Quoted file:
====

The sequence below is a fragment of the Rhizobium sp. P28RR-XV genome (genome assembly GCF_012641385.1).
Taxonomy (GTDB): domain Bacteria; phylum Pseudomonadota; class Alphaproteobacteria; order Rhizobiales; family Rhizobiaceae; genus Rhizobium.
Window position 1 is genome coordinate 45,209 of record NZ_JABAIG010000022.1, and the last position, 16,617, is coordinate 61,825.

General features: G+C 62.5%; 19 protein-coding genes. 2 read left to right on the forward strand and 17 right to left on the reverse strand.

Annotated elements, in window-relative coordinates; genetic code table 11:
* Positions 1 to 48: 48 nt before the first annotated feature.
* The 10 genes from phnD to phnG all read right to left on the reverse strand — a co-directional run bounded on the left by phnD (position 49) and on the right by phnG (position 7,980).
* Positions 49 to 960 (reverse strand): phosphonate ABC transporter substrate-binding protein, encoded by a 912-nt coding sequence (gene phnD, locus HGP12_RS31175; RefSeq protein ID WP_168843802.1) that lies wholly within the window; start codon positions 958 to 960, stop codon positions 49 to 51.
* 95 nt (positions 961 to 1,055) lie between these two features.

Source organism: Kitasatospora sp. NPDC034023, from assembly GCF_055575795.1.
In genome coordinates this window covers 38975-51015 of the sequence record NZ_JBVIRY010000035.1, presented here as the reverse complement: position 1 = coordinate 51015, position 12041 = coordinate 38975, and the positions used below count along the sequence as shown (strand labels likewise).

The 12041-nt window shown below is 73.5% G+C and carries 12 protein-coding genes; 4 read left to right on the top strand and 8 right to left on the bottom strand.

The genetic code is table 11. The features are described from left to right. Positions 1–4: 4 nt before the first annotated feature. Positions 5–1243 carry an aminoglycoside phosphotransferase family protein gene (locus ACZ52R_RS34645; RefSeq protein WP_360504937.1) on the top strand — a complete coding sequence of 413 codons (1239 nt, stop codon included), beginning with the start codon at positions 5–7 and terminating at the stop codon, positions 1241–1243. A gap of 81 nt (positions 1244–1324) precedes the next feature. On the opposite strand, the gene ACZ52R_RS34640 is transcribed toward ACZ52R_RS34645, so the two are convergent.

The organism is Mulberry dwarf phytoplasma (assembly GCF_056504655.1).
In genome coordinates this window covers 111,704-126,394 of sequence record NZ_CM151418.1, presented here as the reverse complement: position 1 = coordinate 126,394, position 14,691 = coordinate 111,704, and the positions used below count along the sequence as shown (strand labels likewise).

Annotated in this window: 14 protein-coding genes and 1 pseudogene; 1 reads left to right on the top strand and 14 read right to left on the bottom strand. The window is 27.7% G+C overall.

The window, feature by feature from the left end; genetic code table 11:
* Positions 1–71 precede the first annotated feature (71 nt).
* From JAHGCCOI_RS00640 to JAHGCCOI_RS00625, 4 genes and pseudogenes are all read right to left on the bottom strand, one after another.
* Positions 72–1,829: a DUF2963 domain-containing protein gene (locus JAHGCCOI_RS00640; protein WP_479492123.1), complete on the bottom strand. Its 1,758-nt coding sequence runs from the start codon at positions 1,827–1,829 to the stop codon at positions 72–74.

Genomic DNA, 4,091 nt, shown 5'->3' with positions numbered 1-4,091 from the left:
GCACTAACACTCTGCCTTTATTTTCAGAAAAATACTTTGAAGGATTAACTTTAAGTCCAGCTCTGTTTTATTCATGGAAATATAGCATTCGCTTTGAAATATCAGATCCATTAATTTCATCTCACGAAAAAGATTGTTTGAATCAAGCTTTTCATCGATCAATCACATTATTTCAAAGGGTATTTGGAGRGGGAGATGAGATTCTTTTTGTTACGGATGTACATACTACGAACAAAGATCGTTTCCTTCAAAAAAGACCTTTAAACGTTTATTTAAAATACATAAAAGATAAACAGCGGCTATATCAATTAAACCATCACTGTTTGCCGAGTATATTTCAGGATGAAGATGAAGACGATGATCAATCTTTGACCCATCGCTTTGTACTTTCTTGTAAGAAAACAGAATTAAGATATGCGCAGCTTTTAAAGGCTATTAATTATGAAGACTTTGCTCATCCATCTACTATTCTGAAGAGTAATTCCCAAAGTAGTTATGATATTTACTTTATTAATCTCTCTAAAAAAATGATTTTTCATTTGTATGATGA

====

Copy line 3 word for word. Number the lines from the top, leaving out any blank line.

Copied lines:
Window position 1 is genome coordinate 45,209 of record NZ_JABAIG010000022.1, and the last position, 16,617, is coordinate 61,825.